Hmmm. Steve Jobs has just spoken out against the DRM (Digital Rights Management) syetem that’s in play at the moment in the digital music world. The upshot of this currently is that if you buy tracks from iTunes, you are limited to playing that back on an iPod.
This is all because…
“Since Apple does not own or control any music itself, it must license the rights to distribute music from others, primarily the “big four” music companies: Universal, Sony BMG, Warner and EMI. These four companies control the distribution of over 70% of the world’s music. When Apple approached these companies to license their music to distribute legally over the Internet, they were extremely cautious and required Apple to protect their music from being illegally copied. The solution was to create a DRM system, which envelopes each song purchased from the iTunes store in special and secret software so that it cannot be played on unauthorized devices.”
DRM drives a lot of people nuts, and it sounds like Steve is among them as he is calling now for the “Big 4” to stop being so paranoid and let people who buy music legally do with it as they wish after purchase. The best argument for this is that the very CDs which are sold directly by the “big 4” can be imported or ripped to any number of computers, and copied at home countless thousands of times (if anyone could be bothered) whereas those who make the effort to get their online music legally have all sorts of restrictions placed upon them, despite the fact that if they wanted to, they could find the same tracks DRM-free on a filesharing site and not pay a cent. What are these companies thinking about??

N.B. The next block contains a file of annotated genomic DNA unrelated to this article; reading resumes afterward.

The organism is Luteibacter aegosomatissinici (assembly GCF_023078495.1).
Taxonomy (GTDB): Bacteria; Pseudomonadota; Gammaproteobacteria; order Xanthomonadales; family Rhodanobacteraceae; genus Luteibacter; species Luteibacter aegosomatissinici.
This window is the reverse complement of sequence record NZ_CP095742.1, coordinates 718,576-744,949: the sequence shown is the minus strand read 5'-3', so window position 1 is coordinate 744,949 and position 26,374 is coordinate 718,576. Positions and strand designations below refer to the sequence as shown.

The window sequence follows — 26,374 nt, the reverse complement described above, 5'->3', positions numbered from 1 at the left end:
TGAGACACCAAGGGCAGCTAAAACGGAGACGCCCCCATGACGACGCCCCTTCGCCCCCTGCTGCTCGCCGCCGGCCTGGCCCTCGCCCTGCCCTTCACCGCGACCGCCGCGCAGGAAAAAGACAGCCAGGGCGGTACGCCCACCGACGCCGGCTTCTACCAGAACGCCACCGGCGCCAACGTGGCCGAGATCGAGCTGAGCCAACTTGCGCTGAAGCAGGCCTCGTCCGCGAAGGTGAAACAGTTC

I’m with Steve on this one. It makes for a much fairer and competitive market when people aren’t locked to one particular music player, one particular music store or limited numbers of copies or plays.
If the record companies are really serious about the future of music and want to promote legal downloads, then axing DRM is probably the single best thing they could do.